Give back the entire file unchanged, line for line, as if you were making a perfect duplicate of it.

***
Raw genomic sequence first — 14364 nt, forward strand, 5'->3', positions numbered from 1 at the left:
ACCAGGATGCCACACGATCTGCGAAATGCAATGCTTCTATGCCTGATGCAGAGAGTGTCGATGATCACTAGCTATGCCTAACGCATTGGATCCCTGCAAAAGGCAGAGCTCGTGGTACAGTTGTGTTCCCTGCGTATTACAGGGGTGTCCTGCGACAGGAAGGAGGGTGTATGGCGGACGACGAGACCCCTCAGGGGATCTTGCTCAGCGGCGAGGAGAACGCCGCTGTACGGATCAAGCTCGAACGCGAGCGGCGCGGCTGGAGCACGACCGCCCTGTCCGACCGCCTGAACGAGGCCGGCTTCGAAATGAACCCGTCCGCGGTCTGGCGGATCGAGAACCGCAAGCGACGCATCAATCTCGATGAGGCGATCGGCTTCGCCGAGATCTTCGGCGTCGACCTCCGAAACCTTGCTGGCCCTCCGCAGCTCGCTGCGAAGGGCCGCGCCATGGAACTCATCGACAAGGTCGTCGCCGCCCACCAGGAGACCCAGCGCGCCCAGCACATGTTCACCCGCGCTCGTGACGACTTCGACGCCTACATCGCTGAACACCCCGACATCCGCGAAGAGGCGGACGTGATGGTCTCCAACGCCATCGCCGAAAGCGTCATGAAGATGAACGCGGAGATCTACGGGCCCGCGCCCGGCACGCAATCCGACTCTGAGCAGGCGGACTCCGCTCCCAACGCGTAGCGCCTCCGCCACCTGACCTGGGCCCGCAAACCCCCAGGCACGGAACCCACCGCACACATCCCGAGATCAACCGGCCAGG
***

Raw genomic sequence first — 14364 nt, forward strand, 5'->3', positions numbered from 1 at the left:
ACCAGGATGCCACACGATCTGCGAAATGCAATGCTTCTATGCCTGATGCAGAGAGTGTCGATGATCACTAGCTATGCCTAACGCATTGGATCCCTGCAAAAGGCAGAGCTCGTGGTACAGTTGTGTTCCCTGCGTATTACAGGGGTGTCCTGCGACAGGAAGGAGGGTGTATGGCGGACGACGAGACCCCTCAGGGGATCTTGCTCAGCGGCGAGGAGAACGCCGCTGTACGGATCAAGCTCGAACGCGAGCGGCGCGGCTGGAGCACGACCGCCCTGTCCGACCGCCTGAACGAGGCCGGCTTCGAAATGAACCCGTCCGCGGTCTGGCGGATCGAGAACCGCAAGCGACGCATCAATCTCGATGAGGCGATCGGCTTCGCCGAGATCTTCGGCGTCGACCTCCGAAACCTTGCTGGCCCTCCGCAGCTCGCTGCGAAGGGCCGCGCCATGGAACTCATCGACAAGGTCGTCGCCGCCCACCAGGAGACCCAGCGCGCCCAGCACATGTTCACCCGCGCTCGTGACGACTTCGACGCCTACATCGCTGAACACCCCGACATCCGCGAAGAGGCGGACGTGATGGTCTCCAACGCCATCGCCGAAAGCGTCATGAAGATGAACGCGGAGATCTACGGGCCCGCGCCCGGCACGCAATCCGACTCTGAGCAGGCGGACTCCGCTCCCAACGCGTAGCGCCTCCGCCACCTGACCTGGGCCCGCAAACCCCCAGGCACGGAACCCACCGCACACATCCCGAGATCAACCGGCCAGG